Swans: My Father Will Guide Me Up a Rope to the Sky

Categories: Review Roundup
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Fourteen years can seem like a long time.

Believe it or not, it's been that long since New York avant garde/no wave pioneers Swans released their last studio album, Soundtracks for the Blind. The band called it quits roughly a year later in 1997 with figurehead Michael Gira letting his countless other side projects consume his time. So Swans were no more, until a January 2010 announcement on the band's MySpace page which read "SWANS ARE NOT DEAD."

It is rather easy to see Swans are not dead with My Father Will Guide Me Up a Rope to the Sky. The album opens up with a nine-minute opus "No Words/No Thoughts," that creates an atmosphere that feels like Gira and co. never really took those 14 years off. There is an indistinguishably vintage Swans feel on My Father, but Swans' efforts are remarkable enough to usher in a new generation of eager fans -- ones that weren't around to witness the band in their heyday. Like I said, 14 years can seem like a long time -- but all that instantly vanishes when something like My Father is the reward for such diligent patience. 

What the rest of the critics are saying: 

Slant: "It's hard to think of anyone who would have the mettle to have Devendra Banhart duet with their five-year-old daughter on a track called "You Fucking People Make Me Sick," much less get away with it. It's this kind of inspired, risky brilliance that informs My Father Will Guide Me Up a Rope to the Sky, signaling the sharp return of a group that would like you pretend they never left."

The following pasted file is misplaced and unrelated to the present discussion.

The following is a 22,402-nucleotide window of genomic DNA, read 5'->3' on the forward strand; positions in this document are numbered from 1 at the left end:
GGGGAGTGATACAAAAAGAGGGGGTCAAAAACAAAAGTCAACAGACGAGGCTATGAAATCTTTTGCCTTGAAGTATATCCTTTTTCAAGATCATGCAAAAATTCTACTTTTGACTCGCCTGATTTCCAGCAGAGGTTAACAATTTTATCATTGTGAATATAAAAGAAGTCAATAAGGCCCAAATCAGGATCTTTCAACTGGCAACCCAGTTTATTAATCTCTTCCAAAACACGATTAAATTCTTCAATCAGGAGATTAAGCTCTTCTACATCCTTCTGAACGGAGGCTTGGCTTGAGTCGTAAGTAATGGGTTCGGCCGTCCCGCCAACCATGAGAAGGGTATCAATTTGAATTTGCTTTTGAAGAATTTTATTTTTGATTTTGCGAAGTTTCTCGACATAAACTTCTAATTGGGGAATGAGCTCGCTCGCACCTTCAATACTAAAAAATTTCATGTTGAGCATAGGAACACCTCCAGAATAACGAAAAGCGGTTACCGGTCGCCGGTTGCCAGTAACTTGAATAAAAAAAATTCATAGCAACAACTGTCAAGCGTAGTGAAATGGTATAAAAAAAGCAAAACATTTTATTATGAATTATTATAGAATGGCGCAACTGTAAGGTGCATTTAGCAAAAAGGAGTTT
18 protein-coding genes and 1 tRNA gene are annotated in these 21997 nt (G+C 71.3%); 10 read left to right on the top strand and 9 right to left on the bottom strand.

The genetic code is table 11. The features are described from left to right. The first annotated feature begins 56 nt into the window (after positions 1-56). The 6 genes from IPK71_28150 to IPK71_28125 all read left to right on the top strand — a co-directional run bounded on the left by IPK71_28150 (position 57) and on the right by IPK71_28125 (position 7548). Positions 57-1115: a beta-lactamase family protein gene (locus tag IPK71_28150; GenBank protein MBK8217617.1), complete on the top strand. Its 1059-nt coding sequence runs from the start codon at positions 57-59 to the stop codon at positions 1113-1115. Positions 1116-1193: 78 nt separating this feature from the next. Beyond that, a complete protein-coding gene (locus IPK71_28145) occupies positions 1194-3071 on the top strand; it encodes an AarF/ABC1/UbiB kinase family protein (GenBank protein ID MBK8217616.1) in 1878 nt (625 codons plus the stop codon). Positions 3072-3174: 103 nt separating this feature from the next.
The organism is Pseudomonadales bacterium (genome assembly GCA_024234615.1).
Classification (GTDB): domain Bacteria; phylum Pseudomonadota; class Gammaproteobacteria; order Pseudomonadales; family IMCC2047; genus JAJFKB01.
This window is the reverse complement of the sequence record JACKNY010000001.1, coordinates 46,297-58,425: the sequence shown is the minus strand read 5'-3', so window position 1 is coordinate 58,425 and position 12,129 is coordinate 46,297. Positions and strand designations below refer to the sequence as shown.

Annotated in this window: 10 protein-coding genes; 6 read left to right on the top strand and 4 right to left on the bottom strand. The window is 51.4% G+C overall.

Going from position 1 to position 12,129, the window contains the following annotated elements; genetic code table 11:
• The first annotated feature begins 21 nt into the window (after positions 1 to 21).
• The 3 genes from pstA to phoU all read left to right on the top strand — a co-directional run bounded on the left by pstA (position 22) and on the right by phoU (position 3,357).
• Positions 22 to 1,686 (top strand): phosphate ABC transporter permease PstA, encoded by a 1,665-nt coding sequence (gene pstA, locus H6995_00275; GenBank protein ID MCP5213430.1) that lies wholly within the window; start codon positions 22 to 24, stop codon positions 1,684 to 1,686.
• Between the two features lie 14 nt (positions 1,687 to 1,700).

NME: "'No Words/No Thoughts', the opening track of Swans' first LP in 14 years, is
a charge into the valley of death; drums are a fusillade from either side, bells crash like broken spurs, oppressive roars of guitars are like rainclouds bursting overhead, mixing blood with mud. It, like the rest of this astonishing, febrile album, is confrontational and intense."

A.V. Club: "The full-length is the group's first since 1996, and although singer-keyboardist Jarboe is absent, Gira and longtime guitarist Norman Westberg have sired a leviathan of an album. It resembles all of Swans' previous work, yet none of it: "Reeling The Liars In" is a righteous, vindictive hymn, while "My Birth" is a crushing pulse of existential lightlessness."

Pitchfork: "This album is the antithesis of 2010's gooey let's-all-be-friends chillwave fun. The only way My Father would make sense on a beach is if nuclear winter had broken out."

My Father Will Guide Me Up a Rope to the Sky is out now via Young God.



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